The greatest concentration of tinplate works in Britain was in the western part of the South Wales Coalfield. Hand-worked tinplate mills closed quickly after the Second World War with the establishment of large mechanised mills, and the museum at Kidwelly is one of the few places where the technology used in the industry can be observed. Kidwelly lies 30 km north-west of Swansea, and the museum occupies a mill dating from 1737 that was supposedly the second built in Wales, occupying the site of a forge dating from 1710.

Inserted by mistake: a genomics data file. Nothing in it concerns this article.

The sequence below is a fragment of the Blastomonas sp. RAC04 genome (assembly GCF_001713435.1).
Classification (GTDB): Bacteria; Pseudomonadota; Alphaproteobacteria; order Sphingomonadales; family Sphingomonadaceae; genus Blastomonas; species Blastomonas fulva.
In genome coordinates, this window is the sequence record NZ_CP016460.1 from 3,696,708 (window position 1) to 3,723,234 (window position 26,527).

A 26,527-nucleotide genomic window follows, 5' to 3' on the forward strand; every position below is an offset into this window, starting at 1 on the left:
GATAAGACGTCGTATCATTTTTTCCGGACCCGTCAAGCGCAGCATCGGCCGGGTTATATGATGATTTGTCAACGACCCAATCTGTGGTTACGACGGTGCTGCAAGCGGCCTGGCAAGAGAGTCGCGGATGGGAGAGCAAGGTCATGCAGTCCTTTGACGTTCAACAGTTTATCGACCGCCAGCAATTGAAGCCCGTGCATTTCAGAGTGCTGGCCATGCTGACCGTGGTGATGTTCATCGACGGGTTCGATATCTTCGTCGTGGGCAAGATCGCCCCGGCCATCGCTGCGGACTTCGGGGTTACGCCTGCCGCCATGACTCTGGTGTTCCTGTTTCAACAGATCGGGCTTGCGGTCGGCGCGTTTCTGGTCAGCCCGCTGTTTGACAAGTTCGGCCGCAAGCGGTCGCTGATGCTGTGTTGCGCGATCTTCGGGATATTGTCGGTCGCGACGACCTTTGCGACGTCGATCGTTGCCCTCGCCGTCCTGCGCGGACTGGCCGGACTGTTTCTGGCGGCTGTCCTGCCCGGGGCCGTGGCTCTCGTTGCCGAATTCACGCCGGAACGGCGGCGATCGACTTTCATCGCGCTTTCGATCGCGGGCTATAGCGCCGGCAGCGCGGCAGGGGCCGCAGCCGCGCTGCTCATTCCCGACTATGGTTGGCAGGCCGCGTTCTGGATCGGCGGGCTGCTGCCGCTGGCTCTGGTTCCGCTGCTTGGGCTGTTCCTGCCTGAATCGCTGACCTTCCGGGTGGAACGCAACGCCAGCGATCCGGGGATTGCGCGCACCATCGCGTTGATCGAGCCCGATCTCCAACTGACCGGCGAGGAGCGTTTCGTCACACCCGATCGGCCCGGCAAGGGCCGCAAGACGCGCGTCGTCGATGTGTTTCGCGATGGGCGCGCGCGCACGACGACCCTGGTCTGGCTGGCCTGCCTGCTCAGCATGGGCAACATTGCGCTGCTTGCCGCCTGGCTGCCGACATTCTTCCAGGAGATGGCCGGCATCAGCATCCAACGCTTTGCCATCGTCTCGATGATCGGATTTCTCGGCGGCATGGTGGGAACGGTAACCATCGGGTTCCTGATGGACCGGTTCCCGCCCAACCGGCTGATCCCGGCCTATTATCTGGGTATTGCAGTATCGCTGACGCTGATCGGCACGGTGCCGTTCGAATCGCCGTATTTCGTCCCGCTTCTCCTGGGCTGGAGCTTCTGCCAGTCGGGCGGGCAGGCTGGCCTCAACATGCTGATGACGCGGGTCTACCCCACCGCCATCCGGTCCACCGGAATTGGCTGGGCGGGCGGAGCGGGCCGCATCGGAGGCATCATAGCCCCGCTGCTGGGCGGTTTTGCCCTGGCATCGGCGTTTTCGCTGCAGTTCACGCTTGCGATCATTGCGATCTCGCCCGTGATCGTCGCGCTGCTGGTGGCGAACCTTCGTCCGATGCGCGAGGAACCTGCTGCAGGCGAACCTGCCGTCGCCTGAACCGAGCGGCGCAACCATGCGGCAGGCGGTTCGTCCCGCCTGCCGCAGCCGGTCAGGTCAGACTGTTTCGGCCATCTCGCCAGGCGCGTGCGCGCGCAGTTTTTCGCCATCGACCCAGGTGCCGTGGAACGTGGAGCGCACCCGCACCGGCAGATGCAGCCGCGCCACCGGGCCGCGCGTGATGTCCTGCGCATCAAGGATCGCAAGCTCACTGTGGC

Oldest surviving tinplate works in Great Britain. It is a hand mill where bars of wrought iron or steel were rolled on hot rolls to wafer thickness, using hand-held tongs, then sheared and trimmed. The resulting black plates were then dipped in sulphuric acid or ‘pickled’ to dissolve scale, then washed, annealed, cold-rolled, then treated again before being fed into pots of molten tin. The works closed in the 1940s. Visitors can see the hot- and cold-rolling mills, the pickling and annealing area and a horizontal oil engine that powered the rolls.